Ethereum ran into scalability difficulties, processing only 15 transactions per second [TPS]. Despite the much-hyped 2.0 version, which was all set to roll out next year, Vitalik Buterin had planned on abandoning its native blockchain for a short period and instead, deploy other blockchains.

The Co-founder’s latest proposition of leveraging Bitcoin Cash [BCH] blockchain as a temporary scaling solution did not sit well with several Ethereum proponents. And as “radical” as it may seem, the supposed integration has left many in the ETH community baffled.

The latest one to join the wing of critics is Tuur Demeester, Founding Partner at Adamant Capital. His tweet read,

“Vitalik proposes to store Ethereum blockchain data on Bitcoin Cash. Terrible idea imo: nobody uses BCash and it has the same mining algo as Bitcoin, making it extremely vulnerable to 51% attacks.”

Bitcoin Cash miners executing a 51% attack on 15 May 2019 for “overwriting transaction history,” all in good faith to give the coins back to its “legitimate owner” questioned the two important factors of a blockchain – its censorship resistance and immutability, and the controversy does not seem to die down anytime soon.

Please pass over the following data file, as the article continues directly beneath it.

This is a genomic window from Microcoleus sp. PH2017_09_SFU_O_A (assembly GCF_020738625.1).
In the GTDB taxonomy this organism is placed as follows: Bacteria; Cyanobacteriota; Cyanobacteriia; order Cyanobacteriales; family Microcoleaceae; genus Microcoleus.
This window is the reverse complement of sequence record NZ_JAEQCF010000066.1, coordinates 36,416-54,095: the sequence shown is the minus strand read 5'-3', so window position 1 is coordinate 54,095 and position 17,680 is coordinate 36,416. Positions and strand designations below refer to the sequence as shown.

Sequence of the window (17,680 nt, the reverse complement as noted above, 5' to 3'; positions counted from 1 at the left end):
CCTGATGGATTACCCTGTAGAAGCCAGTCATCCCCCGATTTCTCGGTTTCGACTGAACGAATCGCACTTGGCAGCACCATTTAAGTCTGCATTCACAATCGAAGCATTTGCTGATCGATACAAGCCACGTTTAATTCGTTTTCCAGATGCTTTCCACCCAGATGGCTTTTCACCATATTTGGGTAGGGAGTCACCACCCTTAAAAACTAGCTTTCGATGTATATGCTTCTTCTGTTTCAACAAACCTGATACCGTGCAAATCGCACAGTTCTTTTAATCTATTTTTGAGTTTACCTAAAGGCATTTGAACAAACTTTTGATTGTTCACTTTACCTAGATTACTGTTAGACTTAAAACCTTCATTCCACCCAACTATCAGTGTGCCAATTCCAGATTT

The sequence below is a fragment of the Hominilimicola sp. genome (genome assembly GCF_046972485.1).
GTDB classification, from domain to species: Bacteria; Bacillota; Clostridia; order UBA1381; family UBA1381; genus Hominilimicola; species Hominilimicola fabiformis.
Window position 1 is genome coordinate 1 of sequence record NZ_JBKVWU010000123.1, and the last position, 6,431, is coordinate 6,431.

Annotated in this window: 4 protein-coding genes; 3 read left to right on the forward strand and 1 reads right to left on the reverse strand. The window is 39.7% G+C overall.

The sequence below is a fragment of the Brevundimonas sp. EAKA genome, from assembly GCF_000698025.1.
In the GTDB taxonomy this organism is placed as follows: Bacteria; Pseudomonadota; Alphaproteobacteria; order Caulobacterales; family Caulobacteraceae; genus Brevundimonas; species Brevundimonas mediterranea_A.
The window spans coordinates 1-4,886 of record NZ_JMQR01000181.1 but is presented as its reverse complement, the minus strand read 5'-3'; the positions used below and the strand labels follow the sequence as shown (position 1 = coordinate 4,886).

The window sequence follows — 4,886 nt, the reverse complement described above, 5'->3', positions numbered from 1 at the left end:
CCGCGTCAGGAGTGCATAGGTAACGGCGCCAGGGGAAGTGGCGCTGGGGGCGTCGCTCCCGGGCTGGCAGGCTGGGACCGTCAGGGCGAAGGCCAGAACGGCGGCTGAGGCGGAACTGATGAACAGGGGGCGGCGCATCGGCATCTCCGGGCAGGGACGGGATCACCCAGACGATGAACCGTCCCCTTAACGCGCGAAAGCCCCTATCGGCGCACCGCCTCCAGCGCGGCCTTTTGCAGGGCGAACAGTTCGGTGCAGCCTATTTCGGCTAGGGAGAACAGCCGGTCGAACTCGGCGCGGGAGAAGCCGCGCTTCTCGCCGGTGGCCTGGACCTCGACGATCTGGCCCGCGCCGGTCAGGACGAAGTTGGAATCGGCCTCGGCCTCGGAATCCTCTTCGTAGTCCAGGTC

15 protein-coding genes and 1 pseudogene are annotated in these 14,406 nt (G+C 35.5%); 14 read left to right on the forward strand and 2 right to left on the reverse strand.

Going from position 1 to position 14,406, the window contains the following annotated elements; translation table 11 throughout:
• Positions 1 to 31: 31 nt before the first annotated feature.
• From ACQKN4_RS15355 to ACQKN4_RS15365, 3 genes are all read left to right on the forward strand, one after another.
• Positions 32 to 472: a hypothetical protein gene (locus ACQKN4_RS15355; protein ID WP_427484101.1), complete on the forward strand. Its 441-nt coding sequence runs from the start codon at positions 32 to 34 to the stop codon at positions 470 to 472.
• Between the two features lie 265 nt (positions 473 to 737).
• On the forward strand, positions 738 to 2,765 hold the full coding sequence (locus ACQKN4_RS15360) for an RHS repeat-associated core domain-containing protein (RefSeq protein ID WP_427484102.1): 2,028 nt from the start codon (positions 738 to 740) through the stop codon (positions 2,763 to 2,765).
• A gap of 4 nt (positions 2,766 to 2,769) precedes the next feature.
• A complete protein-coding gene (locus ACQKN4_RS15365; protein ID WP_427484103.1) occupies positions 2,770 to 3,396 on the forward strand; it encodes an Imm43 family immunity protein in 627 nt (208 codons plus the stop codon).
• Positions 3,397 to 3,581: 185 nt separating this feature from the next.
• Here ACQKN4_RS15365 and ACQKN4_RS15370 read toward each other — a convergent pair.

In the said proposal, Buterin listed high data throughput, low fees, cheaper BCH block verification, and “a friendly BCH community” as main reasons for the proposal, deeming Bitcoin Cash blockchain as one of the worthy contenders. The development stirred massive controversy among its holders, leading to Ethereum dropping by over 8% in an hour on 14 July.

Following a fellow Twitter user questioning the Co-founder’s consideration, the latter revealed another potential blockchain and tweeted,

“I think ethereum classic could a great choice for this and better than BCH due to its shorter block times, if it adds (i) flyclient support and (ii) calldata gas cost reduction!”

Previously, the Co-founder of blockchain consulting firm, Catallaxy, Francis Pouliot, had termed the team-up as “humiliating” and as something that would eventually “delay the scalability crisis.”

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